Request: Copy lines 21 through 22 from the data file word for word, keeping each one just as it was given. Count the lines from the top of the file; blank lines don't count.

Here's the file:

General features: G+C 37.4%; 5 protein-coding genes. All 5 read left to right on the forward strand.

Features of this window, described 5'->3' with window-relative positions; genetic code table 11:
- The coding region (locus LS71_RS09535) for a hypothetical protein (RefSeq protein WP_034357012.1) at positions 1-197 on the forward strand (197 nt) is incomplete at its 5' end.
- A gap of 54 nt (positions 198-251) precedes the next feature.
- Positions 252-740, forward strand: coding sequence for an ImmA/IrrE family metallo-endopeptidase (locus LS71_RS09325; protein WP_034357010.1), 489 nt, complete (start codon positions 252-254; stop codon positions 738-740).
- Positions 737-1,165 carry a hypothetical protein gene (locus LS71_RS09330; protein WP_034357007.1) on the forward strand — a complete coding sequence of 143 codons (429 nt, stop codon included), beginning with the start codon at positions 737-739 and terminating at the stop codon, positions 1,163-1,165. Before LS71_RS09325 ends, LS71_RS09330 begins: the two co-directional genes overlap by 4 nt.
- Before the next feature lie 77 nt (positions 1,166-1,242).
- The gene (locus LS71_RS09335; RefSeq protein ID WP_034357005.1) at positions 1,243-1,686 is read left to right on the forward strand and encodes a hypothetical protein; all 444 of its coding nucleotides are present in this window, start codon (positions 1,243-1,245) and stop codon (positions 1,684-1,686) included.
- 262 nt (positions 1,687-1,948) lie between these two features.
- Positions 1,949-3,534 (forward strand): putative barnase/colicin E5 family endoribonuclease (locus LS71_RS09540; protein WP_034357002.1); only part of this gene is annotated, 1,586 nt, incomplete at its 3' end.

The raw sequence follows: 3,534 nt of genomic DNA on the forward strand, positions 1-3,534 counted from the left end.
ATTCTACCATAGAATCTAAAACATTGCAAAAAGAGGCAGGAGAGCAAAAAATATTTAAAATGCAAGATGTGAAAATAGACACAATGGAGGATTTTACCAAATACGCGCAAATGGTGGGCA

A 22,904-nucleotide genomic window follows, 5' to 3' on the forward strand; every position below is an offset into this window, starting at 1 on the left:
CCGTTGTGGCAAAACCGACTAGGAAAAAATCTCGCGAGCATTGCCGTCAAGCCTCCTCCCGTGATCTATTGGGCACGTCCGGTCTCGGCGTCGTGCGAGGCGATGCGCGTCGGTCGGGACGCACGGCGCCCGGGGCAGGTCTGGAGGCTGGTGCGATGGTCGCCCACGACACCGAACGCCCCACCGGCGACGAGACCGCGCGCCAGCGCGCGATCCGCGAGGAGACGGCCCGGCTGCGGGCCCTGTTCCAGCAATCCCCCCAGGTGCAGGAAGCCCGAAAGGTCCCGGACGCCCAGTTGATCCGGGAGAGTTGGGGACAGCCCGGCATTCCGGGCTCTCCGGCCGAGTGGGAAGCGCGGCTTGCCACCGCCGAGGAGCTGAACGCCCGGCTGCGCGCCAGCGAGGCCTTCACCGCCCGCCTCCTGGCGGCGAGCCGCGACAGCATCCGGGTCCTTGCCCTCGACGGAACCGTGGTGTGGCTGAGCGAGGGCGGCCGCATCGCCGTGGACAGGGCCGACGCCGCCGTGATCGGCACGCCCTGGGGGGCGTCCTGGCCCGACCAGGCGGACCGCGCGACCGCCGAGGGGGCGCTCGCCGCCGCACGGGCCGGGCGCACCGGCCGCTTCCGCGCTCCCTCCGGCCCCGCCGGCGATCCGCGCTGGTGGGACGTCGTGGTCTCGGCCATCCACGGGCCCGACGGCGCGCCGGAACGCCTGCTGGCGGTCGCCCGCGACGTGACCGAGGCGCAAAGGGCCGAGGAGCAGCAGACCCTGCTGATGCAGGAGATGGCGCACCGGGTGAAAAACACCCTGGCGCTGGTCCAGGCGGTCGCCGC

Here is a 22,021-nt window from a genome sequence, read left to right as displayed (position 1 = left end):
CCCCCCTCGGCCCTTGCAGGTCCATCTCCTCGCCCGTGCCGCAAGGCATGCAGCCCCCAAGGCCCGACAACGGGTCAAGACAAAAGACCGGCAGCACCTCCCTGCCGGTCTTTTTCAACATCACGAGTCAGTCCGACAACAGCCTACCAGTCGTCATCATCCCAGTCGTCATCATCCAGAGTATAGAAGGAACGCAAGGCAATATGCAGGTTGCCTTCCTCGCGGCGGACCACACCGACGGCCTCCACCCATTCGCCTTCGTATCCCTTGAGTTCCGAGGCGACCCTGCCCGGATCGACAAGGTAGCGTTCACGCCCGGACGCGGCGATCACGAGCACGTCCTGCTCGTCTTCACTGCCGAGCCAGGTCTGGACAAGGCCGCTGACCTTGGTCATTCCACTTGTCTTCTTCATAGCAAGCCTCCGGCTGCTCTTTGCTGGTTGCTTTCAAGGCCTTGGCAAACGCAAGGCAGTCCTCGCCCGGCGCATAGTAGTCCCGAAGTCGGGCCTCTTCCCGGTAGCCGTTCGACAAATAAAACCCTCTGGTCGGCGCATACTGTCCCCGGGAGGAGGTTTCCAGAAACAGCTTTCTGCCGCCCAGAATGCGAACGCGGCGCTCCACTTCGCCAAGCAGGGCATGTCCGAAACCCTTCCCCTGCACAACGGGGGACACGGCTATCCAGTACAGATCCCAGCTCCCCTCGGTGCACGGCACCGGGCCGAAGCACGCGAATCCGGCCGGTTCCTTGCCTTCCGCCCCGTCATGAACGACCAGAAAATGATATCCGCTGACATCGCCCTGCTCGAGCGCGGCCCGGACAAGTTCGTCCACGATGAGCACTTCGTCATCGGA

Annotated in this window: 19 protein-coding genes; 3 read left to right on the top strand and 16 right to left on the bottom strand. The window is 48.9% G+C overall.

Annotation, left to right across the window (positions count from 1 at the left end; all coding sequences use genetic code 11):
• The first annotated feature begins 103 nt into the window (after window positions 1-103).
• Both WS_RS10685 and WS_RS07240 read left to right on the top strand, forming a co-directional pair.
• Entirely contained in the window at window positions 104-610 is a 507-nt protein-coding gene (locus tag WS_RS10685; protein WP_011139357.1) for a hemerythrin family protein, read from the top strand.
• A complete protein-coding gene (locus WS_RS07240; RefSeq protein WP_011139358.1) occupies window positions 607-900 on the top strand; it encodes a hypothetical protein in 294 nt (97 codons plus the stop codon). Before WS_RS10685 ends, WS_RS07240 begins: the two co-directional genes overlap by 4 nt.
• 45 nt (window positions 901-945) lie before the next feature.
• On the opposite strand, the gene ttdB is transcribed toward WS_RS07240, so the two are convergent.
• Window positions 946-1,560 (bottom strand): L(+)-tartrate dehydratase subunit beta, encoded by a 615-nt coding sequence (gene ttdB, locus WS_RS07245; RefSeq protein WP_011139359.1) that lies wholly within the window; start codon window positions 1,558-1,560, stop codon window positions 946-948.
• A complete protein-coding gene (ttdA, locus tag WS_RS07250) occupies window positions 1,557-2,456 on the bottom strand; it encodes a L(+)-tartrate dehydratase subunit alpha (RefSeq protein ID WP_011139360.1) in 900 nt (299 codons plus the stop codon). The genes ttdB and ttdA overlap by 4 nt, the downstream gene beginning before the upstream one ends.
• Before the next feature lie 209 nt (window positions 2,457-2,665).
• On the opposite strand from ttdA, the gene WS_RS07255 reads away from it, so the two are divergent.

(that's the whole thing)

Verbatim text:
• Entirely contained in the window at window positions 104-610 is a 507-nt protein-coding gene (locus tag WS_RS10685; protein WP_011139357.1) for a hemerythrin family protein, read from the top strand.
• A complete protein-coding gene (locus WS_RS07240; RefSeq protein WP_011139358.1) occupies window positions 607-900 on the top strand; it encodes a hypothetical protein in 294 nt (97 codons plus the stop codon). Before WS_RS10685 ends, WS_RS07240 begins: the two co-directional genes overlap by 4 nt.